Mount Rainier, Washington
The highest peak in the Cascade Range is also a volcano loaded with the most glacier ice of any mountain in the contiguous U.S., which will complicate things whenever it does erupt, as Mount Rainier looms over the Seattle-Tacoma metro area and its roughly 3.7 million inhabitants.
Erupting through ice tends to create lahars — volcanic mud flows that form when hot gas, rocks and lava melt ice and churn up a superheated slurry. Two giant lahars made it all the way to Puget Sound following a catastrophic eruption about 5,600 years ago, pushing out its shoreline by several miles. Mount Rainier's potential volatility and its proximity to large cities helped make it one of two U.S. Decade Volcanoes, a group of 16 volcanoes worldwide that U.N. delegates deemed especially dangerous to human populations.
Mount Rainier last erupted in the 1840s, and larger eruptions occurred as recently as 1,000 and 2,300 years ago. It's now considered active but dormant. History is usually the best tool for predicting future volcanic eruptions — aside from the clues they give hours to months beforehand. Still, it's one of the most intensely monitored volcanoes in the U.S. due to the havoc it could wreak.
Mauna Loa, Hawaii
Mauna Loa tends to erupt at a slow, oozy pace, which has formed a wide dome. (Photo: Larry Johnson/Flickr)
The other U.S. Decade Volcano is also one of largest volcanoes on Earth: Hawaii's Mauna Loa. It may not look so huge from ground level, but if you count its long submarine flanks that depress the sea floor, its summit is actually more than 10.5 miles above its base. Like Kilauea and other Hawaiian volcanoes, it erupts at a slow, oozy pace, which has formed a wide dome. But it's near cities on the island of Hawaii like Hilo and Holualoa, which helped push it onto the Decade Volcanoes list.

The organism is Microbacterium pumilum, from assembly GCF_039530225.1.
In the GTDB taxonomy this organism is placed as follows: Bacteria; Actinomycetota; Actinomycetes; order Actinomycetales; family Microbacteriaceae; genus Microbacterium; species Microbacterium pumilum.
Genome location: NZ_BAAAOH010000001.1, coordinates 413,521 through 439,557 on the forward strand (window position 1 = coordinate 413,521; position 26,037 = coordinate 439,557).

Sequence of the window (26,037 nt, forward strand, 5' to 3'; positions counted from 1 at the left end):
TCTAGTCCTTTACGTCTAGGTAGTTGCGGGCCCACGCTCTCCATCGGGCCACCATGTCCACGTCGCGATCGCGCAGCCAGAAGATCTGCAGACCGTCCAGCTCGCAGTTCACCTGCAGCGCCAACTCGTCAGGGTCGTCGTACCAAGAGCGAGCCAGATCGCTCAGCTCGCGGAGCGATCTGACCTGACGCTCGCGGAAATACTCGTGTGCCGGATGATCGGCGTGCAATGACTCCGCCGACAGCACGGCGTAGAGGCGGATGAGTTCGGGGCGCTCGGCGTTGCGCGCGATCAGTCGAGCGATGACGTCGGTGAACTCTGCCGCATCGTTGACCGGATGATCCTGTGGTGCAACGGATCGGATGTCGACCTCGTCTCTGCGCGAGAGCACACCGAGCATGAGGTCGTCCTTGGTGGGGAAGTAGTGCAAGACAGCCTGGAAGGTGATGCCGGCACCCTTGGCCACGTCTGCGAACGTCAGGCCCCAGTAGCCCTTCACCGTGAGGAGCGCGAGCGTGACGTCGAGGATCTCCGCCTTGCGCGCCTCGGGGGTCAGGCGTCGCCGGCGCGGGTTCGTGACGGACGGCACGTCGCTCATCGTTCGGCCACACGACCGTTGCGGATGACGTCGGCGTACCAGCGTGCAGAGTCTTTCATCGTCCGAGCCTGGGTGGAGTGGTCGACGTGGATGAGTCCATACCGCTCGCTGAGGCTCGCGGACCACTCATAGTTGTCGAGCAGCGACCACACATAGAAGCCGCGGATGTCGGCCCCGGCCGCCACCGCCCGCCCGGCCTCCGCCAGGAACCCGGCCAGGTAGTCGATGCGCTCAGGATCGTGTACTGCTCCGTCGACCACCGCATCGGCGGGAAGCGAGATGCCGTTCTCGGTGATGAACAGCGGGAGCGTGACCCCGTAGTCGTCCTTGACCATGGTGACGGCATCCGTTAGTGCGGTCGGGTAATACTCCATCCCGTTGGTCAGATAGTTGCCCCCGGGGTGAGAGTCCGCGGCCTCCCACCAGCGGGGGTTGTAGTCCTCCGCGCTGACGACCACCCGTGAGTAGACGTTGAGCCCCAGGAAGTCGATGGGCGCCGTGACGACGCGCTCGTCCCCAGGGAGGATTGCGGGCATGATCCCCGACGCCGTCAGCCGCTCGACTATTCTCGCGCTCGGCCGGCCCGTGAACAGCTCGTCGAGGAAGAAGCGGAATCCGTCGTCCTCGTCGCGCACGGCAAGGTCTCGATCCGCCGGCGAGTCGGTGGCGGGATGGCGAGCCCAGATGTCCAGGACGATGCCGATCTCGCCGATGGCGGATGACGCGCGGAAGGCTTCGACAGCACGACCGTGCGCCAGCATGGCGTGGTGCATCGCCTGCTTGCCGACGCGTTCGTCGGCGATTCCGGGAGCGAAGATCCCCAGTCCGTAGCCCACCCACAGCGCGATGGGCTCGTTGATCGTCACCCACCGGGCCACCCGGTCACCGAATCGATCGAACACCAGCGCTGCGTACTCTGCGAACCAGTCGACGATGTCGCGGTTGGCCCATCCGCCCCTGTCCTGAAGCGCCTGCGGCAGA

Mauna Loa's last eruption was in 1984, when the lava flow reached to within four miles of Hilo, a city of more than 40,000. It's an especially active volcano, having erupted 33 times in recorded history — the two largest were in 1950 and 1859, and one in 1880-81 covered land now in Hilo's city limits. Like Rainier, it's closely monitored, and one theory suggests it's near the end of a 2,000-year cycle, with its summit lava flows poised to increase toward the northwest and southeast.
Mount St. Helens, Washington
About 50 miles south of Mount Rainier sits the shell of Mount St. Helens, the scene of one of the worst volcanic eruptions in U.S. history. On May 18, 1980, an earthquake caused a major chunk of the volcano to cleave and slide off, forming a landslide that traveled about 14 miles down the North Fork Toutle River. The earthquake also released a blast of pressurized gas and vaporized groundwater, which exploded laterally at about 300 mph, shooting a tower of ash up 30,000 feet and knocking down trees across 230 square miles. Subsequent eruptions sent pyroclastic flows — ground-hugging avalanches of hot ash, pumice, rocks and gas — screaming down the slopes at 50 to 80 mph. Prevailing winds carried 520 million tons of ash eastward across the U.S., and Spokane was cast in "complete darkness" 250 miles away.
Following the blast came several lahars, some not until later that afternoon as the glaciers melted. Fifty-seven people and thousands of animals were killed in all, and damages topped $1 billion.
Mount St. Helens reawakened in 2004, when four explosions blasted steam and ash 10,000 feet above the crater. Lava continued gurgling out and forming a dome on the crater floor until late January 2008. About 125 million cubic yards of lava erupted during that time, filling 7 percent of the 1980 crater. Although it's calmed down now, it remains an "active and dangerous" volcano, according to the U.S. Geological Survey (USGS), and history shows it's been relatively active since the Middle Ages, including a blast in 1480 that was five times stronger than the 1980 eruption.